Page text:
Anionic Copolymerization of Lauryl Lactam and Polycaprolactone to Produce Polyesteramide Tri-Block Copolymer
This paper examines the anionic polymerization of lauryl lactam to polyamide12 and copolymerization of lauryl lactam with a diisocyanate end capped polycaprolactone to produce a polyester amide block copolymer. The molecular weights of polyester polyols used in the preparation of diisocyanate end capped polycaprolactone are varied in this study.The products were characterized by Fourier Transform Infrared Spectrum (FTIR), Differential Scanning Calorimeter (DSC), mechanical properties were measured in a Instron mechanical tester. The influence of the molecular weight of polyol was considered.
Relationship between Structure and Properties of PBT Injection Moldings in the Thickness Direction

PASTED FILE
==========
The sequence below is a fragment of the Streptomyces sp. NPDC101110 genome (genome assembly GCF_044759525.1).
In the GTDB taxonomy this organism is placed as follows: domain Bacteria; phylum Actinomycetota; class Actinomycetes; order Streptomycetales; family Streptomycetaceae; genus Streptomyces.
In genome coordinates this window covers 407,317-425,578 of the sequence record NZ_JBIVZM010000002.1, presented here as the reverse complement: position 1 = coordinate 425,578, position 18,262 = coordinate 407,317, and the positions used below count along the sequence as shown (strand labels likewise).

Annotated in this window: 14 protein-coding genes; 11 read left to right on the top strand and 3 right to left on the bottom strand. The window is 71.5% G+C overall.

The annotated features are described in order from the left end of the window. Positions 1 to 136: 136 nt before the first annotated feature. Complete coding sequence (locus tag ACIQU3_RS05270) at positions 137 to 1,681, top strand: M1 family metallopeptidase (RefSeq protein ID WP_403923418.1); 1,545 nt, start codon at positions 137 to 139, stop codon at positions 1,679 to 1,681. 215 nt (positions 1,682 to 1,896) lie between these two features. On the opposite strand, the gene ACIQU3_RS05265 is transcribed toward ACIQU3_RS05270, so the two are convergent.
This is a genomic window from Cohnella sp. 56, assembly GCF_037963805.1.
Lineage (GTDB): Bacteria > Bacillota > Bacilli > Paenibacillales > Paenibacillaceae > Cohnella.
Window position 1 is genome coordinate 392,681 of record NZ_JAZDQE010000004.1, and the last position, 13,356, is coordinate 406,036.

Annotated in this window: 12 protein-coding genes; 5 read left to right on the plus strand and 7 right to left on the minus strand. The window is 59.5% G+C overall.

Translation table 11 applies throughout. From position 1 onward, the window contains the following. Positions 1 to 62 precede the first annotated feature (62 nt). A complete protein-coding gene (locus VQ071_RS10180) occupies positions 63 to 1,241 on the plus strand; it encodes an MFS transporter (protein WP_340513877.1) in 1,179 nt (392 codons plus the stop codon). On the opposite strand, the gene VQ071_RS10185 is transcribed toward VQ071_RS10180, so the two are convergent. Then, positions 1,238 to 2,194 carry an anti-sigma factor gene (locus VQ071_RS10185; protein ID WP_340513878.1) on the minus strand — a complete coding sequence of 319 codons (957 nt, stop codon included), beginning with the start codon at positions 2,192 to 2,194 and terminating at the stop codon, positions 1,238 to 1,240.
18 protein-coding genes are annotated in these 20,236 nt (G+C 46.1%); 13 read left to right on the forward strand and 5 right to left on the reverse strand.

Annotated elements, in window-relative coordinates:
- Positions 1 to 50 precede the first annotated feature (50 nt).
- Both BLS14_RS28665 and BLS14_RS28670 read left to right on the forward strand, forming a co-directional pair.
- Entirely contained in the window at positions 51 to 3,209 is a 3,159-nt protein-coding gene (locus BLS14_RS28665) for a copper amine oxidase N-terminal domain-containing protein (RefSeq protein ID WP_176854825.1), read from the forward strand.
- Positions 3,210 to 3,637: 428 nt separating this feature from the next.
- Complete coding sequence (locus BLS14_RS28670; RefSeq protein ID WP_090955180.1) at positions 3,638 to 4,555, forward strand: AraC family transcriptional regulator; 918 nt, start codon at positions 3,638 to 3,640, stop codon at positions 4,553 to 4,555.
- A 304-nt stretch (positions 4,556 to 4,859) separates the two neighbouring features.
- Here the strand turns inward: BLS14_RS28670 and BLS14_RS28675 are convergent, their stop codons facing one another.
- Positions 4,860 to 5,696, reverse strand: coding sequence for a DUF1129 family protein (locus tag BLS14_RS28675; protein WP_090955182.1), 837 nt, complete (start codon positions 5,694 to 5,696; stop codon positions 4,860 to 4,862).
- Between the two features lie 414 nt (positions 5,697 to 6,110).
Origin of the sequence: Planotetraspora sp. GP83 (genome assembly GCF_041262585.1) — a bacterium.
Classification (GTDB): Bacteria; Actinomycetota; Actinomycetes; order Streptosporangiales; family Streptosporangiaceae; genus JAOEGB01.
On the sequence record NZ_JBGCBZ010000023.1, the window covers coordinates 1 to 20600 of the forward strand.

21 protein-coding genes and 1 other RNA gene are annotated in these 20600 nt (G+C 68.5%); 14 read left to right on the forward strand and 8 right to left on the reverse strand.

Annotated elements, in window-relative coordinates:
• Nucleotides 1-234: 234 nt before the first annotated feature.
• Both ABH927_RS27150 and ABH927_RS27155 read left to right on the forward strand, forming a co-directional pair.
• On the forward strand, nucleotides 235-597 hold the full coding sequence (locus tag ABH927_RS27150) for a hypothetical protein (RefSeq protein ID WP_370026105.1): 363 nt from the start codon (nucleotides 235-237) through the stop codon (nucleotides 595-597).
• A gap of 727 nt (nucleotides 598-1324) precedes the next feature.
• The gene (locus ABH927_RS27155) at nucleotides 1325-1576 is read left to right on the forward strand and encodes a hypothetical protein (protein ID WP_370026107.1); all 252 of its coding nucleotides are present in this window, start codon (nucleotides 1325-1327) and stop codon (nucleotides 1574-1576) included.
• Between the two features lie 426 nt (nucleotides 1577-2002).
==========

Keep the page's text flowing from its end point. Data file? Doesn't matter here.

Poly(butylene terephthalate) injection moldings have definite skin-core morphology because of the rapid rate of crystallization. In this study, in order to investigate the relationship between structure and properties of PBT injection moldings in the thickness direction, specimens were sliced. Then, tensile properties and microstructure were studied. It was obvious that necking starts at high strain region with increasing depth from surface, and the decrease of tensile modulus and yield stress near the surface mainly depends not on the orientation but on the crystallinity.
Morphological and Mechanical Evaluation of Hybrid Organic/Inorganic Thermoset Copolymers of Dicyclopentadiene and Polyhedral Oligomeric Silsesquioxane